This background analysis of the issue of succession planning in family-run businesses puts into perspective various crucial issues. The main ones include family-business conflict, differences in cultural influences on succession planning, and the role of entrepreneurial qualities of younger family members. In most contemporary societies, the values and goals of the family institution tend to be in conflict with those of the business institution. Achieving a balanced portfolio in a family business is a difficult undertaking, and this may explain why most of these businesses fail to survive beyond the second generation.

Research aims and objectives

The aims and objectives of this paper include:

  1. To compare succession planning strategies adopted by family businesses in different parts of the world.
  2. To determine whether the succession-related decisions favor male heirs thereby leading to sexism
  3. To explore various cultural factors influencing the preference for male heirs in the succession planning process in different parts of the world.
  4. To investigate the future prospects of various approaches that family-run businesses use to undertake succession planning in the context of today’s globalized world.
  5. To examine whether there is an internationally accepted succession planning approach for use by family-run businesses in managing transition from one generation of male or female owners to the other.

Research hypothesis

This paper hypothesizes that challenges relating to succession planning constitute the biggest challenge for founders of family-run businesses in the contemporary world. moreover, cultural factors are the main hindrance to the process of managing intergenerational succession in family owned businesses. For this hindrance to be overcome, family members need to work in collaboration with all stakeholders during the succession planning process.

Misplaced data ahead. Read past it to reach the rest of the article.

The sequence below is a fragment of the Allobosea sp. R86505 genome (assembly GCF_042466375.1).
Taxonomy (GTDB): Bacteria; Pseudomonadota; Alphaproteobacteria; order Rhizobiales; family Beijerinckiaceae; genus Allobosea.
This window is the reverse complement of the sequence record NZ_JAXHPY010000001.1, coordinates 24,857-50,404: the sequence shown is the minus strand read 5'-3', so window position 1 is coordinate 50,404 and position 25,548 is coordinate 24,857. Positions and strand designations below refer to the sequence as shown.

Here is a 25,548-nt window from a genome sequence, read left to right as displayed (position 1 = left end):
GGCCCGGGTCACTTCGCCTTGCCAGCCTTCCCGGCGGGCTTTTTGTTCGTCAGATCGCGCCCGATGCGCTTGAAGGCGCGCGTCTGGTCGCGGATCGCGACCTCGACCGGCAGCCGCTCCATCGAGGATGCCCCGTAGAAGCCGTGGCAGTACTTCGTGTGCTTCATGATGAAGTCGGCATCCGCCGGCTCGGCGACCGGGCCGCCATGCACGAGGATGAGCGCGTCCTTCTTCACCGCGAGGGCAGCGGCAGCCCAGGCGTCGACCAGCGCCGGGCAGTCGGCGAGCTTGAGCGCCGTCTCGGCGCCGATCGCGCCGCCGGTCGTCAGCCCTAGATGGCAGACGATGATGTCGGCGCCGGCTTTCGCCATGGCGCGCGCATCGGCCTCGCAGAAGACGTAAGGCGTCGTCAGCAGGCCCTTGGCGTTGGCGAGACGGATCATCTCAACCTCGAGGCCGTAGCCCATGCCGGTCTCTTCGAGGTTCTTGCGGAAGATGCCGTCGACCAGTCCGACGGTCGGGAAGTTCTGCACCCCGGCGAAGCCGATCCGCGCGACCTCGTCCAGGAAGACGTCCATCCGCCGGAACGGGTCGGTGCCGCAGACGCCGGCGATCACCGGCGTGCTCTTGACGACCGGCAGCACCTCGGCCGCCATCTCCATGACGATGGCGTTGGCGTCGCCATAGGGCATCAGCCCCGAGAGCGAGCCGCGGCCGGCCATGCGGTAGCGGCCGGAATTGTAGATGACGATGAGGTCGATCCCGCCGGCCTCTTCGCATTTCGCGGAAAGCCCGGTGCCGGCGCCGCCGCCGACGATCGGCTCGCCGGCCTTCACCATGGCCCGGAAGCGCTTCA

Statement of the problem

A major problem that the present paper sets out to address is the challenges relating to succession planning as one generation of family owners transfer the ownership to a new generation. The seriousness of this problem has been expressed by the researchers who estimate that only thirty percent of family-run businesses in the world survive past the second generation (Miller, 2003; Tatoglu, 2008; Dahlan & Klieb, 2011). However, there is a lack of enthusiasm among researchers to identify strategies for use by family-run businesses in cross-cultural contexts to ensure continued success even after transitioning to younger generations (Dahlan & Klieb, 2011).

The lack of enthusiasm in research intergenerational succession on family-run business is also evident in the small matter of defining the term “family business”. The main aspects discussed in the definitions of these concepts include control by family members, sustainability across generations, majority shareholding by family members, and domination of the daily management team by family members. Many definitions provide a combination of these characteristics.